AuthorsTheme and curator
By Christian Caujolle
The first photographers were travellers. From the latter part of the 19th century –firstly in their countries of origin, then visiting Italy following the footsteps of painters, and later in more remote places, such as the archaeological sites of Egypt and the Middle East–, they would take inventory, using their new instrument, of the particular history of art and of architecture that they were discovering in the act of immortalizing it. In that period it was unusual to see travellers. A century and a half later, when the status and uses of photography have radically changed, travel has transformed into a mass phenomenon that has spread across the whole world and become synonymous with tourism. Travel and image are closer than ever before, constituting the centre of significant commotions and the global evolution of society.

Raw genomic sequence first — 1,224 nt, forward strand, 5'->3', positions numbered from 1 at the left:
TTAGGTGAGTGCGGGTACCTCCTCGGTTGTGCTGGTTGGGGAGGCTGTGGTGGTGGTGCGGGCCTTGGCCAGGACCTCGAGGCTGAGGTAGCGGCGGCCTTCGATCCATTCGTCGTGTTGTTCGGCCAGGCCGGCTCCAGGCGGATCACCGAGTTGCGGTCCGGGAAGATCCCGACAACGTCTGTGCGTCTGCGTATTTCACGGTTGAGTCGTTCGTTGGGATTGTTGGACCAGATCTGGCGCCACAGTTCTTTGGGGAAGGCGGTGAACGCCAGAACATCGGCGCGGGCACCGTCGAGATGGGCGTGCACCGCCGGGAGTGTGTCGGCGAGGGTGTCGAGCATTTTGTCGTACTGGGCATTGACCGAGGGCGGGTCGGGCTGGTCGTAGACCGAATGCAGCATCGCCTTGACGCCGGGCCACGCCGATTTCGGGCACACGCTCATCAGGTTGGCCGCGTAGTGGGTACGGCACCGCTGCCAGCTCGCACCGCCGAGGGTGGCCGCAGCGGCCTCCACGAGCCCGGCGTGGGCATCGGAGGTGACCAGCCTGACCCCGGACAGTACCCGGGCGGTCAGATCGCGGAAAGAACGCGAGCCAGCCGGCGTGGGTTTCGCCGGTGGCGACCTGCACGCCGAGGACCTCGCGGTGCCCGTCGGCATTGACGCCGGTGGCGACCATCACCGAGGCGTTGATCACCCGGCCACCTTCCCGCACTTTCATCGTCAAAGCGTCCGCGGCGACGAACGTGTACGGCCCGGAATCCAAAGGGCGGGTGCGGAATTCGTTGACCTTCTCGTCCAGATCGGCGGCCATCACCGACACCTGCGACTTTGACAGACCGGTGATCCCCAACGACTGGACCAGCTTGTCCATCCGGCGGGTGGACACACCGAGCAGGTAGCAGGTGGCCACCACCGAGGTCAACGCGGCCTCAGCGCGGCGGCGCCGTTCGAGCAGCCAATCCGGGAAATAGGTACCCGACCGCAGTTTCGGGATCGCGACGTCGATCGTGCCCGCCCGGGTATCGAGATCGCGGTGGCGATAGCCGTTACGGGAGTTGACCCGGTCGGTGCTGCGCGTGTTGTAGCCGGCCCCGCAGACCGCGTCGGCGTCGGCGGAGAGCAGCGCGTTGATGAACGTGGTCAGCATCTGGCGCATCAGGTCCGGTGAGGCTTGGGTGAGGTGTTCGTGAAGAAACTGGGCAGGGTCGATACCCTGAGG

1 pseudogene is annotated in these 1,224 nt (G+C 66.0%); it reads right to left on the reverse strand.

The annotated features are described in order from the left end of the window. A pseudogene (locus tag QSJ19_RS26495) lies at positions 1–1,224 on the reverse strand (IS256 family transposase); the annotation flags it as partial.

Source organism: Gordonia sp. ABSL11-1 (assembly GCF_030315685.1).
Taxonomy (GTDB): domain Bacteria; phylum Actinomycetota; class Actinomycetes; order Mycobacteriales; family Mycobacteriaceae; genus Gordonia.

To gain a better grasp of the accompanying challenges and transformations, it is not out of place to point out that, in the field of travel photography, tourist operators have so modified the panorama that they have enabled everyone’s conversion into image producers, through the use of smartphones. After the first explorers, it was anthropologists and ethnologists who used the silver image to accompany their investigations and produce a typology of humanity. They practiced photography with scientific pretensions that the first travellers never knew, as wealthy wayfarers who recorded the souvenirs of their trips round the world –often with family or friends- for conservation in albums, seeking out exceptional landscapes, artworks or remarkable monuments. When these amateurs grew greatly in number, the development of the illustrated press and its transformation into specialized formats gave rise to the professional genre of travel photography. Combining the desire to discover a dream and the seduction and enticements of exploration, this photography scarcely resisted the wiles of exoticism and laid the foundations for a world view that in turn acted as a spur to the postcard industry, to printed monthlies on shiny paper, and to a simplistic stereotyped outlook. In place of the physical experience of other places, we had, and still have, access to the world through a codified illusion that progressively replaces such activity. Not much more remains other than those enamoured of Nicolas Bouvier, and some adventurers with no regard for the norms who steer clear of standardized trips.